Skip to main content

Thank you for visiting nature.com. You are using a browser version with limited support for CSS. To obtain the best experience, we recommend you use a more up to date browser (or turn off compatibility mode in Internet Explorer). In the meantime, to ensure continued support, we are displaying the site without styles and JavaScript.

Dynamic spatial progression of isolated lithium during battery operations

Abstract

The increasing demand for next-generation energy storage systems necessitates the development of high-performance lithium batteries1,2,3. Unfortunately, current Li anodes exhibit rapid capacity decay and a short cycle life4,5,6, owing to the continuous generation of solid electrolyte interface7,8 and isolated Li (i-Li)9,10,11. The formation of i-Li during the nonuniform dissolution of Li dendrites12 leads to a substantial capacity loss in lithium batteries under most testing conditions13. Because i-Li loses electrical connection with the current collector, it has been considered electrochemically inactive or ‘dead’ in batteries14,15. Contradicting this commonly accepted presumption, here we show that i-Li is highly responsive to battery operations, owing to its dynamic polarization to the electric field in the electrolyte. Simultaneous Li deposition and dissolution occurs on two ends of the i-Li, leading to its spatial progression toward the cathode (anode) during charge (discharge). Revealed by our simulation results, the progression rate of i-Li is mainly affected by its length, orientation and the applied current density. Moreover, we successfully demonstrate the recovery of i-Li in Cu–Li cells with >100% Coulombic efficiency and realize LiNi0.5Mn0.3Co0.2O2 (NMC)–Li full cells with extended cycle life.

This is a preview of subscription content

Access options

Buy article

Get time limited or full article access on ReadCube.

$32.00

All prices are NET prices.

Fig. 1: Dynamic polarization of i-Li under an electric field.
Fig. 2: Morphological evolution of the i-Li island.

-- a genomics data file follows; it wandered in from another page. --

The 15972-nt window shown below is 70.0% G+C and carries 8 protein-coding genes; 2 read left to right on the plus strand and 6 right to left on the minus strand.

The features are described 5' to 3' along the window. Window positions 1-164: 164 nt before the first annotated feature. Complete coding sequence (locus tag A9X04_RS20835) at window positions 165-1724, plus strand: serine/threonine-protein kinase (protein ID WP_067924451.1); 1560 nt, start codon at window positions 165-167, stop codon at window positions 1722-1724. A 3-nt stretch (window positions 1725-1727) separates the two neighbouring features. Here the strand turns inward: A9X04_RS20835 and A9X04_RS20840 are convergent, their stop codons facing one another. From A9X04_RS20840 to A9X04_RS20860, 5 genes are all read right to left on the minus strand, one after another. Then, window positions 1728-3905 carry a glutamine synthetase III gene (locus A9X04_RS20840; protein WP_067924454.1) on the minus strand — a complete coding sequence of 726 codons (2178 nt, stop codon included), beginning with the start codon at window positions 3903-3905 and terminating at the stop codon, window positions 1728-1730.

Fig. 3: Quantification of the overpotentials on i-Li in coin cells.
Fig. 4: Progression and recovery of i-Li in coin cells during discharge.

Data availability

All the data that support the findings of this study are available from the corresponding author upon request. Source data are provided with this paper.

References

  1. Bruce, P. G., Freunberger, S. A., Hardwick, L. J. & Tarascon, J.-M. Li–O2 and Li–S batteries with high energy storage. Nat. Mater. 11, 19–29 (2012); erratum Nat. Mater. 11, 172 (2012).

    CAS  Article  ADS  Google Scholar 

  2. Lin, D., Liu, Y. & Cui, Y. Reviving the lithium metal anode for high-energy batteries. Nat. Nanotechnol. 12, 194–206 (2017).

    CAS  Article  ADS  Google Scholar 

  3. Albertus, P., Babinec, S., Litzelman, S. & Newman, A. Status and challenges in enabling the lithium metal electrode for high-energy and low-cost rechargeable batteries. Nat. Energy 3, 16–21 (2018).

    CAS  Article  ADS  Google Scholar 

  4. Liu, J. et al. Pathways for practical high-energy long-cycling lithium metal batteries. Nat. Energy 4, 180–186 (2019).

    CAS  Article  ADS  Google Scholar 

  5. Cheng, X.-B., Zhang, R., Zhao, C.-Z. & Zhang, Q. Toward safe lithium metal anode in rechargeable batteries: a review. Chem. Rev. 117, 10403–10473 (2017).

    CAS  Article  Google Scholar 

  6. Xu, W. et al. Lithium metal anodes for rechargeable batteries. Energy Environ. Sci. 7, 513–537 (2014).

    CAS  Article  Google Scholar 

  7. Lu, D. et al. Failure mechanism for fast-charged lithium metal batteries with liquid electrolytes. Adv. Energy Mater. 5, 1400993 (2015).

    Article  Google Scholar